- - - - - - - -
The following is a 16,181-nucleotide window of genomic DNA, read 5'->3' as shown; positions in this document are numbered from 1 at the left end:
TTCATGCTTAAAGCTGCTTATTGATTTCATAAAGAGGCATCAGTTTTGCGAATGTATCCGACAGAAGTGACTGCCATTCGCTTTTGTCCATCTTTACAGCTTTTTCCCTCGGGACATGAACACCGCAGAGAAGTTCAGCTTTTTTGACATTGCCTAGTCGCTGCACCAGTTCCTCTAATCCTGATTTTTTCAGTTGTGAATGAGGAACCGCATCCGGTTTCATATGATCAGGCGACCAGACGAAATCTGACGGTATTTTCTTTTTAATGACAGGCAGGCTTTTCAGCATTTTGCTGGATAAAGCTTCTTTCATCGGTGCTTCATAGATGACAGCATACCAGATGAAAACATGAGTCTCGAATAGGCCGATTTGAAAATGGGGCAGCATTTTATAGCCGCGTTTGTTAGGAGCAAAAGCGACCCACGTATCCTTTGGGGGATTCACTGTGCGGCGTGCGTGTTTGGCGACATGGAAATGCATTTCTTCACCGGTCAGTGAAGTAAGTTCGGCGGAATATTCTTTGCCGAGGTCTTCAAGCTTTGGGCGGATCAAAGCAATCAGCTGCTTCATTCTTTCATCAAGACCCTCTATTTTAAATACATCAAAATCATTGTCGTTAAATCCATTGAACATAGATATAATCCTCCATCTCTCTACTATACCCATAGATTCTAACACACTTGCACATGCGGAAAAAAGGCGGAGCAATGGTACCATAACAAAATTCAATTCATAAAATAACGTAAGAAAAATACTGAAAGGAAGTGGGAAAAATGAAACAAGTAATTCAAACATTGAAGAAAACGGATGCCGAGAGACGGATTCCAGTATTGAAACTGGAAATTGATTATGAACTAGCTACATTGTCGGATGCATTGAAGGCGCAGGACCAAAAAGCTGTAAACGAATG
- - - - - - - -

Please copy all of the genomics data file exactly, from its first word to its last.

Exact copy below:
The following is a 16,181-nucleotide window of genomic DNA, read 5'->3' as shown; positions in this document are numbered from 1 at the left end:
TTCATGCTTAAAGCTGCTTATTGATTTCATAAAGAGGCATCAGTTTTGCGAATGTATCCGACAGAAGTGACTGCCATTCGCTTTTGTCCATCTTTACAGCTTTTTCCCTCGGGACATGAACACCGCAGAGAAGTTCAGCTTTTTTGACATTGCCTAGTCGCTGCACCAGTTCCTCTAATCCTGATTTTTTCAGTTGTGAATGAGGAACCGCATCCGGTTTCATATGATCAGGCGACCAGACGAAATCTGACGGTATTTTCTTTTTAATGACAGGCAGGCTTTTCAGCATTTTGCTGGATAAAGCTTCTTTCATCGGTGCTTCATAGATGACAGCATACCAGATGAAAACATGAGTCTCGAATAGGCCGATTTGAAAATGGGGCAGCATTTTATAGCCGCGTTTGTTAGGAGCAAAAGCGACCCACGTATCCTTTGGGGGATTCACTGTGCGGCGTGCGTGTTTGGCGACATGGAAATGCATTTCTTCACCGGTCAGTGAAGTAAGTTCGGCGGAATATTCTTTGCCGAGGTCTTCAAGCTTTGGGCGGATCAAAGCAATCAGCTGCTTCATTCTTTCATCAAGACCCTCTATTTTAAATACATCAAAATCATTGTCGTTAAATCCATTGAACATAGATATAATCCTCCATCTCTCTACTATACCCATAGATTCTAACACACTTGCACATGCGGAAAAAAGGCGGAGCAATGGTACCATAACAAAATTCAATTCATAAAATAACGTAAGAAAAATACTGAAAGGAAGTGGGAAAAATGAAACAAGTAATTCAAACATTGAAGAAAACGGATGCCGAGAGACGGATTCCAGTATTGAAACTGGAAATTGATTATGAACTAGCTACATTGTCGGATGCATTGAAGGCGCAGGACCAAAAAGCTGTAAACGAATG